The Welsh Not (also Welsh Knot, Welsh Note, Welsh Stick, Welsh Lead or Cwstom) was an item used in Welsh schools in the 18th, 19th and 20th centuries to stigmatise and punish children using the Welsh language.
"Endeavoured to compel the children to converse in English by means of a piece of wood. Offenders to be shut in after school hours."
Extracts from the Llansantffraid board school log book. 8th February, 1870.
Typically "The Not" was a piece of wood, ruler or stick, often inscribed with the letters "WN". This was given to the first pupil to be heard speaking Welsh. When another child was heard using Welsh, "The Not" was taken from its current owner and given to the latest offender. Whoever was in possession of "The Not" could also pass it to any of their Welsh speaking classmates if they informed the teacher that they had caught someone speaking Welsh. The pupil in possession at the end of the day was subjected to a flogging or other punishment (some reports suggest the punishment was administered at the end of the week, or at the end of each lesson).
The effect of "The Not" was to stigmatise the use of the Welsh language among children, and engender the idea that English was the preferable medium of instruction, however this was never official government policy.
"Cannot get the children from the habit of talking in Welsh; the school as a whole is backward in English."
Extracts from the log book of the British School, Aberaeron. Written by the head teacher. 5th November, 1880.
The use of "The Not" was recorded as early as the 18th century, and there is strong evidence of numerous incidents in both Anglican and Nonconformist schools throughout Carmarthen, Ceredigion and Meirionnydd, it was commonly known as the 'cwstom', the 'Welsh stick' or the 'Welsh lead' (if a lump of lead was used).
The most frequent use of the Welsh Not in schools appears to be in the first decades following the publication of the government's Reports of the commissioners of enquiry into the state of education in Wales in 1847.
The reports noted that schools in Wales were inadequate, with English monoglot teachers and English textbooks in use in areas where the children spoke only Welsh. It concluded that the Welsh as a race were "ignorant", "lazy" and "immoral", and that one of the main causes of this was the continuing use of the "evil" Welsh language.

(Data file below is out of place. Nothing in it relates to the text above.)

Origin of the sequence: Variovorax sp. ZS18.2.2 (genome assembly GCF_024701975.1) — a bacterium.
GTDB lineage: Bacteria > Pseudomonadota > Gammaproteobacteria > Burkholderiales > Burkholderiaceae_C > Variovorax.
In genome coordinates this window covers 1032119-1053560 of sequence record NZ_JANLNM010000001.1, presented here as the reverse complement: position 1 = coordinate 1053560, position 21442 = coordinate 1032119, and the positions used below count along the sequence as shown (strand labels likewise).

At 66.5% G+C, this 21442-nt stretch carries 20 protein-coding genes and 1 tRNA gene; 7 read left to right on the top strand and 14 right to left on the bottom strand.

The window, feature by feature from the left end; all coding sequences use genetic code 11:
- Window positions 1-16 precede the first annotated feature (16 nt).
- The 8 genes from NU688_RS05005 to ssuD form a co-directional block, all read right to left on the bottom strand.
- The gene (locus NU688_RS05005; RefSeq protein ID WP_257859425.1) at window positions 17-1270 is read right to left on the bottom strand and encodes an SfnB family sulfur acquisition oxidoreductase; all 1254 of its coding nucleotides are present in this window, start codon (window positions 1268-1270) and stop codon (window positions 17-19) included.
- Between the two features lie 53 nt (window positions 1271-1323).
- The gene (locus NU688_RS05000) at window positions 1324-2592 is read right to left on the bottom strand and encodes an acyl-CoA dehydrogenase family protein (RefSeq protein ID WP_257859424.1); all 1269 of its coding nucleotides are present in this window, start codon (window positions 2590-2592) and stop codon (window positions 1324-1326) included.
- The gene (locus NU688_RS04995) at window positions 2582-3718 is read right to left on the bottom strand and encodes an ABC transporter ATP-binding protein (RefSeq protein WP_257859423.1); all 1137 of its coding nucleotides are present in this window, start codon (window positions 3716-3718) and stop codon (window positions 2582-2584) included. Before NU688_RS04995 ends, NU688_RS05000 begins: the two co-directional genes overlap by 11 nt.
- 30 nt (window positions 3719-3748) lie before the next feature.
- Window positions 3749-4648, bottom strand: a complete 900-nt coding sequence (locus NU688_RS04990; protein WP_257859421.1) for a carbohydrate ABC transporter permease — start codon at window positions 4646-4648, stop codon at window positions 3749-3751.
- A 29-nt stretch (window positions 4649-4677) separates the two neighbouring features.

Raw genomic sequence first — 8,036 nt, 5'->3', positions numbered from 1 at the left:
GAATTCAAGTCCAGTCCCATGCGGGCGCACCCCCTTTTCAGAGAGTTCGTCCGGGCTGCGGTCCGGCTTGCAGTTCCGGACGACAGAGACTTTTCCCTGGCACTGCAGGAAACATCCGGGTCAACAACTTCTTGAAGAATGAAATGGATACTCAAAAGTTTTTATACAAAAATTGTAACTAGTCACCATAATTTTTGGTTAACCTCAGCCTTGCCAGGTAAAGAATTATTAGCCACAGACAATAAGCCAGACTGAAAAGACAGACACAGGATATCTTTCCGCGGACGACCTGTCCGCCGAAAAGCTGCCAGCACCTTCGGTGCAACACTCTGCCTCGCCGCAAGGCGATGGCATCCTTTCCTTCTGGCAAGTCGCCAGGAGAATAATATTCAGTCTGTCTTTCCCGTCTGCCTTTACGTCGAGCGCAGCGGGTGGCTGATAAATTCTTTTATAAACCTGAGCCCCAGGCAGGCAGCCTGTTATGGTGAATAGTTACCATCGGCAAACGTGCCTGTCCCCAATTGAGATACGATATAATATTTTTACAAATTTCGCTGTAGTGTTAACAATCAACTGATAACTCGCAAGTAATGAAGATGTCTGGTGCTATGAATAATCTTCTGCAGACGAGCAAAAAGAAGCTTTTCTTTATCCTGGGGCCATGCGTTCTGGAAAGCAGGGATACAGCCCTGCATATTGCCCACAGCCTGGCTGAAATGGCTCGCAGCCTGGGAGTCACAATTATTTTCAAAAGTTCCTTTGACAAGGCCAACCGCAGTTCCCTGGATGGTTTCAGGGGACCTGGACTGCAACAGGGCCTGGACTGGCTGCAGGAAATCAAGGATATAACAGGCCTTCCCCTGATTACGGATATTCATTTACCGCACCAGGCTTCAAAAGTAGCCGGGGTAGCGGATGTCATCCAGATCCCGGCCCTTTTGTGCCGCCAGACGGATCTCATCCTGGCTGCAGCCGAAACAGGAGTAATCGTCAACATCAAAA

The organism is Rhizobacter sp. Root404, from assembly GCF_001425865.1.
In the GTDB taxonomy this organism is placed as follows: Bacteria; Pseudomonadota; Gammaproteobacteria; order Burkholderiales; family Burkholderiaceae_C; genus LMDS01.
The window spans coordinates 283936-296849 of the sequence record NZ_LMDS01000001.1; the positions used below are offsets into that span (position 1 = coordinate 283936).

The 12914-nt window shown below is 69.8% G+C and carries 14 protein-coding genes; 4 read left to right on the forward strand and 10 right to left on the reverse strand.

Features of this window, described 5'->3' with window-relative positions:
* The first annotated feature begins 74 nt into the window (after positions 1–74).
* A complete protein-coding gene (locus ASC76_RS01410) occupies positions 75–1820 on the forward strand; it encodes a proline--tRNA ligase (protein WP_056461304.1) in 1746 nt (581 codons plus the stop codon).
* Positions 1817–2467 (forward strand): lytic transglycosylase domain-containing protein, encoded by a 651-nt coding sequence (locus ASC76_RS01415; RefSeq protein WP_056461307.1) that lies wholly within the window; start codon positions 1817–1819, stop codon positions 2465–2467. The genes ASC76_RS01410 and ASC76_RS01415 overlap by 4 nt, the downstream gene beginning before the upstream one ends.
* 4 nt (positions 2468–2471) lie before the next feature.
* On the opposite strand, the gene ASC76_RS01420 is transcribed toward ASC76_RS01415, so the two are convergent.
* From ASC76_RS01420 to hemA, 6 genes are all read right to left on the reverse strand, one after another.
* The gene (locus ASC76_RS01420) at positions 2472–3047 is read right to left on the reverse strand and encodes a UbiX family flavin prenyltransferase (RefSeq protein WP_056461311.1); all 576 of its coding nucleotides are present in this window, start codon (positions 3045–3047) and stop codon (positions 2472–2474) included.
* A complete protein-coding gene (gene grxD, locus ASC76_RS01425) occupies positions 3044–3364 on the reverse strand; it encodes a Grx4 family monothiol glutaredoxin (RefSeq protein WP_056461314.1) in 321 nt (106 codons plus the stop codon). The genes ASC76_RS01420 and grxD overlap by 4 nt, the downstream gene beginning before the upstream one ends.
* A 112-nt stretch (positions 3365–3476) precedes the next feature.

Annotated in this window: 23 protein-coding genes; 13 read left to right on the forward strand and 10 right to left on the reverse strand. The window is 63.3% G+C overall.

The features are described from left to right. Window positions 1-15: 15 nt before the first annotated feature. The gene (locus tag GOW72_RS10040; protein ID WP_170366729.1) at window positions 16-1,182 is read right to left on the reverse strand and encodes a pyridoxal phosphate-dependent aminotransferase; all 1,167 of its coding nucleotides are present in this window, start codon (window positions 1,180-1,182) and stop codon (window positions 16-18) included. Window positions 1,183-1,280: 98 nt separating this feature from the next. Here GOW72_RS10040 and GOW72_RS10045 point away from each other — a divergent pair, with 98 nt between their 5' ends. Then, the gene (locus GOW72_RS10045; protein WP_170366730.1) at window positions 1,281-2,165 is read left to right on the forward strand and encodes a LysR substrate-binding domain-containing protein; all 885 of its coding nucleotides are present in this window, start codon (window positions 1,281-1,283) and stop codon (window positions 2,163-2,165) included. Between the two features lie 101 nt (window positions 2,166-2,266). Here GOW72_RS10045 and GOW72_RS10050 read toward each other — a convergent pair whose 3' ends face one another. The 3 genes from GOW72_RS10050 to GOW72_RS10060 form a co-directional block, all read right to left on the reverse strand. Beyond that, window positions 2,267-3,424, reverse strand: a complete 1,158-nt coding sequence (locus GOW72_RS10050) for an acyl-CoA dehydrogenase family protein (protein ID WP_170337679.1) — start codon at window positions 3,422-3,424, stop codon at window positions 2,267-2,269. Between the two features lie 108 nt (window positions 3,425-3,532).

The Reports had great influence in Wales, becoming known as Brad y Llyfrau Gleision (the Treachery of the Blue Books). Linking the language with low educational standards as well as poor morality, the report highlighted the effective use of the "Welsh Not" and, while it never endorsed it's use, it certainly contributed to its popularity.
The use of the "Welsh Not" appears to have decreased with the introduction of compulsory education in the later decades of the 19th century. After the school boards were absorbed by the county councils following the Local Government Act 1888, instruction in Welsh became the norm in primary schools in Welsh-speaking areas. However, incidents of the "Welsh Not" were still reported.
The Welsh Not was not controversial in its day. Most Welsh working-class parents wanted their children to learn English since it would give them employment opportunities. They supported whatever means teachers chose to do that and most teachers were Welsh speaking. Indeed, at a time when attendance was not compulsory, the primary motivation for parents wanting their children to be educated in 19th century Wales was to teach children English. Thus although the domination of Britain by English power and prestiege set the context which the Welsh Not operated in, the actual motivation for it came from within Wales.
Owen Morgan Edwards describes his experience of the Welsh Not in school Llanuwchllyn in his book Clych Atgof.
Susan Jones, Member of Parliament for Clwyd South, claimed in 2010 that the use of the Welsh Not, including caning as the punishment, persisted in some schools in her constituency until "as recently as the 1930s and 1940s". A woman in a village in Wrexham Maelor stated that the Welsh Not was in use in her school in the 1940s. In 2018, Gwyn James, then living in another Wrexham Maelor village, and a monoglot Welsh-speaker as a child, was reported to have had the board placed around his neck in school in the 1930s for not using English in the classroom.
Similar policies in other countriesEdit
- Vergonha, French suppression of regional languages (see Languages of France).
- Dialect card Hōgenfuda (方言札, "dialect card"), suppression of Ryukyuan languages and dialects of the Tōhoku region in Japan.
- Beatings were used in a similar fashion by American Indian boarding schools through the 1960s, perhaps even later.
- Beatings were used in a similar fashion by the Canadian Indian residential school system.
- Russification, policies in Imperial Russia and Soviet Union.
- "Welsh Not".
- "Welsh and 19th century education". BBC. Retrieved 21 May 2014.
- "Welsh Not".
- The Welsh Academy Encyclopedia of Wales. Cardiff: University of Wales Press 2006
- "Part 3: North Wales, comprising Anglesey, Carnarvon, Denbigh, Flint, Meirioneth and Montgomery - Report". Reports of the commissioners of enquiry into the state of education in Wales. 1847. p. 19.
- John Davies, A History of Wales, Penguin, 1994, ISBN 0-14-014581-8, p 455
- Lowther, Ed (29 June 2010), A bevy of maidens, BBC News, retrieved 9 December 2012